United States District Court, Eastern District of Missouri, Eastern Division
MEMORANDUM AND ORDER
AUDREY G. FLEISSIG UNITED STATES DISTRICT JUDGE
This matter is before the Court on Plaintiffs’ motion (Doc. No. 345) to reconsider the Court’s October 17, 2014 Memorandum and Order (Doc. No. 338) granting Defendants’ motion to dismiss with respect to Plaintiffs’ cruel and unusual punishment and double jeopardy claims. For the reasons set forth below, Plaintiffs’ motion shall be denied.
This class action, filed by civilly committed residents of the Missouri Department of Mental Health’s Sexual Offender Rehabilitation and Treatment Services (“SORTS”) facilities, raises constitutional and statutory challenges regarding (1) the care and treatment, or lack thereof, provided to SORTS residents by state officials; and (2) the state’s statutory scheme requiring reimbursement from SORTS residents for the costs of their allegedly inadequate care and treatment.
On October 17, 2014, the Court granted in part and denied in part Defendants’ motion to dismiss Plaintiffs’ fifth amended complaint (the “complaint”). Plaintiffs’ complaint asserted several 42 U.S.C. § 1983 claims, and an alternative claim under the Americans with Disabilities Act (“ADA”), 42 U.S.C. § 12131 et seq. Specifically, Plaintiffs challenged their care and treatment at SORTS on substantive due process, cruel and unusual punishment, double jeopardy, and ADA grounds; and they challenged the state’s reimbursement scheme on substantive due process, equal protection, procedural due process, unreasonable seizure of property, and ex post facto grounds. The Court held that Plaintiffs’ complaint stated substantive due process and ADA claims for lack of adequate care and treatment, and substantive due process and equal protection claims for unlawful reimbursement. (Doc. No. 338.) However, the Court dismissed Plaintiffs’ other claims.
With respect to Plaintiffs’ cruel and unusual punishment and double jeopardy claims, the Court held that, because Plaintiffs are civilly, rather than criminally, committed, their inadequate care and treatment allegations should be addressed under the Due Process Clause, rather than the Cruel and Unusual Punishment or Double Jeopardy Clauses, of the U.S. Constitution. Id. Plaintiffs challenge that ruling in their motion for reconsideration.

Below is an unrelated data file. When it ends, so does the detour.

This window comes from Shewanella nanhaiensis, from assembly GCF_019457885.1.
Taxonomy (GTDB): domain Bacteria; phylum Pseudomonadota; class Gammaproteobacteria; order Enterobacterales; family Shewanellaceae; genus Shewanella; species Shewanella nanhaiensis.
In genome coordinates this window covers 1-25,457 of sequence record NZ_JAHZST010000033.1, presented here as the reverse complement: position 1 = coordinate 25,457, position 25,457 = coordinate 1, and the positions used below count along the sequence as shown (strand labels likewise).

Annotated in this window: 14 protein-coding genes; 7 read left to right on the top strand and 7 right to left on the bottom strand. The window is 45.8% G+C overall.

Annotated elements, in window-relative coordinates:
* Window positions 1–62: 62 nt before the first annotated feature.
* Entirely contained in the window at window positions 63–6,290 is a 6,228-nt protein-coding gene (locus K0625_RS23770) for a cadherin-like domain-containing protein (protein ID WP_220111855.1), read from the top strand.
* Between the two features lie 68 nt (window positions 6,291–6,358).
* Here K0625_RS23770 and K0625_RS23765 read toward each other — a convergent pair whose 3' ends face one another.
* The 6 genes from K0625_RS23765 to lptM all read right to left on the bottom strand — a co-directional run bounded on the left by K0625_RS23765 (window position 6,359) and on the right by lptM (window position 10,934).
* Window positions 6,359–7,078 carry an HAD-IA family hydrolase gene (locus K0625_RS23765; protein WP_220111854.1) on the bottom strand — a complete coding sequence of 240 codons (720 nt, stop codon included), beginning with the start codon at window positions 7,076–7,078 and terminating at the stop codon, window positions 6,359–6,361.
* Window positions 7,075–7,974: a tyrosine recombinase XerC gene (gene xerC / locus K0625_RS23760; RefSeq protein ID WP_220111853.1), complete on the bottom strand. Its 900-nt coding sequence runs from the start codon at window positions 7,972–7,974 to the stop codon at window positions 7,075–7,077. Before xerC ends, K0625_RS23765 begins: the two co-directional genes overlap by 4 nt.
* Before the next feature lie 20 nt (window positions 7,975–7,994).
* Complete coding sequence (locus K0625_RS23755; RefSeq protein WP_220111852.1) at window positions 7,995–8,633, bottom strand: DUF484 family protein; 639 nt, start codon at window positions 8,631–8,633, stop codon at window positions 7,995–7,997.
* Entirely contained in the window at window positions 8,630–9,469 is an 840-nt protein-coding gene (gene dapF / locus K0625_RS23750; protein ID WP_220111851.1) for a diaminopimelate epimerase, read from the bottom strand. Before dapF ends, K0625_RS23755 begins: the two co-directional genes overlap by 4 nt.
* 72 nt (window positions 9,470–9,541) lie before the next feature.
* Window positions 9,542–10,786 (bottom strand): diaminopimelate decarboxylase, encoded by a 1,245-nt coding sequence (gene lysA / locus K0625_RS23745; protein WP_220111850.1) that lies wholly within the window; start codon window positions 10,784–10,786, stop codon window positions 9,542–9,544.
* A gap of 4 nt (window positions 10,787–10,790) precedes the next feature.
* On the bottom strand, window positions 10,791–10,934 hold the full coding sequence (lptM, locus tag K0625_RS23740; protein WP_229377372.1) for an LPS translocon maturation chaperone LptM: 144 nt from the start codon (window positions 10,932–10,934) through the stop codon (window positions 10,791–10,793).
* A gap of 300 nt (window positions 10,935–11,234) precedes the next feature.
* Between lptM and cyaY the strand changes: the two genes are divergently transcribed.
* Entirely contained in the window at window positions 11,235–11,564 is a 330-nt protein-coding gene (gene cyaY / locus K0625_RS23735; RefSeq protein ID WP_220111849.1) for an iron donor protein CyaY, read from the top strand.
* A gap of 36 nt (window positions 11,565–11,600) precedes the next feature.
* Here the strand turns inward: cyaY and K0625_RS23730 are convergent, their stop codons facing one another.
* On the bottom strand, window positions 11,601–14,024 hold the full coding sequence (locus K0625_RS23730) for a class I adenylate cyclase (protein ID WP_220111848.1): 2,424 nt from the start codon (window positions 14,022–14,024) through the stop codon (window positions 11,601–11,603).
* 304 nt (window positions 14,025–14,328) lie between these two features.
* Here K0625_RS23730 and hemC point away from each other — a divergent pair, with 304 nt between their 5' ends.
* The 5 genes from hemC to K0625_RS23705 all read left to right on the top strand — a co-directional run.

According to Plaintiffs, SORTS is a prison disguised as a mental health facility, and its purpose is to punish, not treat. Plaintiffs argue that the punitive nature of SORTS brings Plaintiffs’ claims within the scope of the Cruel and Unusual Punishment and Double Jeopardy Clauses.
A “district court has the inherent power to reconsider and modify an interlocutory order any time prior to the entry of judgment.” K.C.1986 Ltd. P’ship v. Reade Mfg., 472 F.3d 1009, 1017 (8th Cir. 2007); see also Fed. R. Civ. P. 54(b) (“[A]ny order or other decision, however designated, that adjudicates fewer than all the claims . . . may be revised at any time before the entry of a judgment adjudicating all the claims[.]”). Thus, district courts have substantial discretion in ruling on motions for reconsideration. However, in general, “[m]otions for reconsideration serve a limited function: to correct manifest errors of law or fact or to present newly discovered evidence.” Hagerman v. Yukon Energy Corp., 839 F.2d 407, 414 (8th Cir. 1988) (citation omitted).
Plaintiffs were committed to SORTS facilities under Missouri’s sexually violent predator (“SVP”) statute, Mo. Rev. Stat. 632.480 et seq. The Missouri Supreme Court has repeatedly held that “Missouri’s SVP statute is civil in nature.” Elliott v. State, 215 S.W.3d 88, 93 (Mo. 2007); Holtcamp v. State, 259 S.W.3d 537, 540 (Mo. 2008) (“The sexually violent predator law does not impose punishment, but rather is rehabilitative.”); In re Care and Treatment of Norton, 123 S.W.3d 170, (Mo. 2003) (Wolff, J., concurring) (finding the Missouri SVP statutory scheme is civil in nature and “constitutional as written”). In doing so, these courts have reasoned that Missouri’s SVP statute is “[f]or all relevant purposes” the “same” as the Kansas SVP statute, which was upheld by the United States Supreme Court in Kansas v. Hendricks, 521 U.S. 346 (1997) as a valid civil commitment statute. Thomas v. State, 74 S.W.3d 789, 790-91 (Mo. 2002); see also Hendricks, 521 U.S. at 361-69 (finding Kansas SVP statute civil in nature and therefore rejecting plaintiff’s double jeopardy claim).